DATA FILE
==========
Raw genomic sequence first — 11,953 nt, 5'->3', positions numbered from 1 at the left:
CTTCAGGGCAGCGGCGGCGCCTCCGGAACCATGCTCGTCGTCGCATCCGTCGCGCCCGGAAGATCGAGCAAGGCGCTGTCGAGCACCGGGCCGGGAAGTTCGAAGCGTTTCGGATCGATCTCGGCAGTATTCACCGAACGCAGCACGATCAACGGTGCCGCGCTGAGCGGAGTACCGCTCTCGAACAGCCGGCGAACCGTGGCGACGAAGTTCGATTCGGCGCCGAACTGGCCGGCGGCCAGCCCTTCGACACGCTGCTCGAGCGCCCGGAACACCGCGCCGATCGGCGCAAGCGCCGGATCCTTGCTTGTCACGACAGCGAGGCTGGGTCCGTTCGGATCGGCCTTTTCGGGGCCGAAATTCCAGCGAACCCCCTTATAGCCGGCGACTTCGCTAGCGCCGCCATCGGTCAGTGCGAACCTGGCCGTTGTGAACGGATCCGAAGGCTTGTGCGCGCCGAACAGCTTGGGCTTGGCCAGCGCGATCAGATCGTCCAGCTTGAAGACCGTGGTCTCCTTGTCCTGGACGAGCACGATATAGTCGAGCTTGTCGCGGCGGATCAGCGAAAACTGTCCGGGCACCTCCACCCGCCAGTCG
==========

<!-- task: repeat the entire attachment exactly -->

Raw genomic sequence first — 11,953 nt, 5'->3', positions numbered from 1 at the left:
CTTCAGGGCAGCGGCGGCGCCTCCGGAACCATGCTCGTCGTCGCATCCGTCGCGCCCGGAAGATCGAGCAAGGCGCTGTCGAGCACCGGGCCGGGAAGTTCGAAGCGTTTCGGATCGATCTCGGCAGTATTCACCGAACGCAGCACGATCAACGGTGCCGCGCTGAGCGGAGTACCGCTCTCGAACAGCCGGCGAACCGTGGCGACGAAGTTCGATTCGGCGCCGAACTGGCCGGCGGCCAGCCCTTCGACACGCTGCTCGAGCGCCCGGAACACCGCGCCGATCGGCGCAAGCGCCGGATCCTTGCTTGTCACGACAGCGAGGCTGGGTCCGTTCGGATCGGCCTTTTCGGGGCCGAAATTCCAGCGAACCCCCTTATAGCCGGCGACTTCGCTAGCGCCGCCATCGGTCAGTGCGAACCTGGCCGTTGTGAACGGATCCGAAGGCTTGTGCGCGCCGAACAGCTTGGGCTTGGCCAGCGCGATCAGATCGTCCAGCTTGAAGACCGTGGTCTCCTTGTCCTGGACGAGCACGATATAGTCGAGCTTGTCGCGGCGGATCAGCGAAAACTGTCCGGGCACCTCCACCCGCCAGTCG